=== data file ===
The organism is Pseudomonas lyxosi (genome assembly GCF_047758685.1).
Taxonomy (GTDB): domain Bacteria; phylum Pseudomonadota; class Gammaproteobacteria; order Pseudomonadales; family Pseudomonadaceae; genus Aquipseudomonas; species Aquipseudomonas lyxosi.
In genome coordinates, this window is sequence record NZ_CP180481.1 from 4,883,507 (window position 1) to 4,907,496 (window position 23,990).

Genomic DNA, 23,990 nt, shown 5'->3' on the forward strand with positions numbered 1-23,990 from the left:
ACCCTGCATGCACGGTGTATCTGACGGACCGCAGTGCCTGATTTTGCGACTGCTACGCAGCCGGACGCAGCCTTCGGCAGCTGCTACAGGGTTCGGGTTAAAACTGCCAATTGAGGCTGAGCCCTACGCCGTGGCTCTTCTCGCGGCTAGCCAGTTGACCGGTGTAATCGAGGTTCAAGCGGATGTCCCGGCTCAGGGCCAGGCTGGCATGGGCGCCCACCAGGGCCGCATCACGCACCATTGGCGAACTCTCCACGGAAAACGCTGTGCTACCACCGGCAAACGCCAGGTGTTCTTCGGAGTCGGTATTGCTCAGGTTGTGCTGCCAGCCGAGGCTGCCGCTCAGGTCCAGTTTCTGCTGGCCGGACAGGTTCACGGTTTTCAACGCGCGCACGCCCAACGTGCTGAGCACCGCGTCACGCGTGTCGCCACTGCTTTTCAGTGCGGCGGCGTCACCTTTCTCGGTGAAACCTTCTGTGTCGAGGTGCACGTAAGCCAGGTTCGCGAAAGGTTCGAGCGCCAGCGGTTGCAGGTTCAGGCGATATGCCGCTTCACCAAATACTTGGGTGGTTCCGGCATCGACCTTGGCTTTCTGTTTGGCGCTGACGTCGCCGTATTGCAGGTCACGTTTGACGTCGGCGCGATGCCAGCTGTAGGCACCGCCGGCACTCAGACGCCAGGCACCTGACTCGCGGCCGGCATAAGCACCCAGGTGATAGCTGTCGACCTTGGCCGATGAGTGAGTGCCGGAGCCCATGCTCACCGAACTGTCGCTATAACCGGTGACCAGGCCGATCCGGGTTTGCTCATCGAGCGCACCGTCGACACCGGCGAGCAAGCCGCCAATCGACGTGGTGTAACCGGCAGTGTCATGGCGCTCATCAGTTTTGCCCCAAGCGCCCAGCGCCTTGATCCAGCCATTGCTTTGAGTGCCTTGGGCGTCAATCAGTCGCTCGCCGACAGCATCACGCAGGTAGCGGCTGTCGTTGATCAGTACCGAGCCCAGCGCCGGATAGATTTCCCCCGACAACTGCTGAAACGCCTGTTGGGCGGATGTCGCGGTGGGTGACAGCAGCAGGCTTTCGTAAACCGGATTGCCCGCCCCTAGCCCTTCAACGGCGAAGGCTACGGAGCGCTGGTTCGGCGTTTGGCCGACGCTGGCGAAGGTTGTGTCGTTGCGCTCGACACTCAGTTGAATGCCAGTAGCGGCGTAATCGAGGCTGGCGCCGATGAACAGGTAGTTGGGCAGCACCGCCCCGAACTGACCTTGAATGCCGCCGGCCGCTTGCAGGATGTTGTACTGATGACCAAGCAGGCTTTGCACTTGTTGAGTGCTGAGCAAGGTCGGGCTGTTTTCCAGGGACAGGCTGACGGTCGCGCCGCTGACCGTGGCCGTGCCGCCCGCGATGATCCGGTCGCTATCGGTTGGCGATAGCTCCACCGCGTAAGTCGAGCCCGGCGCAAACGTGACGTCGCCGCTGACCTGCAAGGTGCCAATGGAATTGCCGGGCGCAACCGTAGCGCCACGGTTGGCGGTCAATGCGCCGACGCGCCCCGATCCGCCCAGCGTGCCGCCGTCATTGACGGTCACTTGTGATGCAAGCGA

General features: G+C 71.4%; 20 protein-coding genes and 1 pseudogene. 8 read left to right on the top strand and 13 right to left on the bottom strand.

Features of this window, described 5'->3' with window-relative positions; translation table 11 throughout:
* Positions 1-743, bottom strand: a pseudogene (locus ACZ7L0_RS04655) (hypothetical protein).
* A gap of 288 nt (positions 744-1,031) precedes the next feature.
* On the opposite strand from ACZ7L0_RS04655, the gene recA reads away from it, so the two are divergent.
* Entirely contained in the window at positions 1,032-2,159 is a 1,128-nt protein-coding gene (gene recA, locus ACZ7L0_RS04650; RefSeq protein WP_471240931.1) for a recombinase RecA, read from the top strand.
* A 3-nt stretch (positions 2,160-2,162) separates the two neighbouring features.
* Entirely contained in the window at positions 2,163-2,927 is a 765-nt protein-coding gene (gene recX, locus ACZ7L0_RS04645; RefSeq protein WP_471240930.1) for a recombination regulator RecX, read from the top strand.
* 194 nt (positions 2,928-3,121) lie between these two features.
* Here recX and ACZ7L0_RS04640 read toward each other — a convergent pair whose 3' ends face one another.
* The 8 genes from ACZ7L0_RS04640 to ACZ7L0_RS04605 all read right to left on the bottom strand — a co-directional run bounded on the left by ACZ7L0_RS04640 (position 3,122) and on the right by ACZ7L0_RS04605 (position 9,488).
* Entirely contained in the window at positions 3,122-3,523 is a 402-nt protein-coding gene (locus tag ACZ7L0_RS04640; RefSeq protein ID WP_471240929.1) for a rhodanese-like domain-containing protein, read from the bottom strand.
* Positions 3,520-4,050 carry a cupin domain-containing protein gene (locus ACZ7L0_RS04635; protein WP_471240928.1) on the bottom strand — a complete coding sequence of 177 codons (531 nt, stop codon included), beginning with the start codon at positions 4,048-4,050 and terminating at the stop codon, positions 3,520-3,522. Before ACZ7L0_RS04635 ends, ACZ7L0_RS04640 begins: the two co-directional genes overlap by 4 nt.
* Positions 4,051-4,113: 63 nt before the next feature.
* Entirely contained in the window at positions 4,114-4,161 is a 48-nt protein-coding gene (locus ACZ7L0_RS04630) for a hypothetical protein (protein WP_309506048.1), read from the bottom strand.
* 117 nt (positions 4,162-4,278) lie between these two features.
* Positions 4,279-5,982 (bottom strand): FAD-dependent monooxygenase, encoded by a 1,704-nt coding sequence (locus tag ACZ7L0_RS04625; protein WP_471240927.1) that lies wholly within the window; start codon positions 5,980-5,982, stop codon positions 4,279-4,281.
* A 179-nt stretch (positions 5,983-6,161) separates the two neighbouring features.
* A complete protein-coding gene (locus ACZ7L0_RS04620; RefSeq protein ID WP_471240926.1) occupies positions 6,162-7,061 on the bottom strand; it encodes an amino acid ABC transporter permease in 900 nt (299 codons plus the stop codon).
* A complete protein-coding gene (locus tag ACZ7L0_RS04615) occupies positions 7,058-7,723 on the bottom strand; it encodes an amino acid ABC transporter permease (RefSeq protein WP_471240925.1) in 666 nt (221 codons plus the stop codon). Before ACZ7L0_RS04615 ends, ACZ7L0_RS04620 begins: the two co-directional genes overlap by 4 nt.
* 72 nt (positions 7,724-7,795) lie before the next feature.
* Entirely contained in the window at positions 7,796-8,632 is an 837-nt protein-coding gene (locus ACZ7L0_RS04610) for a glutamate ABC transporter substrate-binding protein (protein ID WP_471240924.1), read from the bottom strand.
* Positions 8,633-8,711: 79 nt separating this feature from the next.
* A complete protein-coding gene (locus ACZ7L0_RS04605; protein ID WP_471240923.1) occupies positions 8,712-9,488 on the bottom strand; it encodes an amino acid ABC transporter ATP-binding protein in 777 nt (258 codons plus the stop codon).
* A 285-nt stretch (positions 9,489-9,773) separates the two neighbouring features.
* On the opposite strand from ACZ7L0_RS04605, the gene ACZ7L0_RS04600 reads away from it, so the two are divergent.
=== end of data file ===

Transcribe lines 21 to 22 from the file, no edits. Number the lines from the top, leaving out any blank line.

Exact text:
* 117 nt (positions 4,162-4,278) lie between these two features.
* Positions 4,279-5,982 (bottom strand): FAD-dependent monooxygenase, encoded by a 1,704-nt coding sequence (locus tag ACZ7L0_RS04625; protein WP_471240927.1) that lies wholly within the window; start codon positions 5,980-5,982, stop codon positions 4,279-4,281.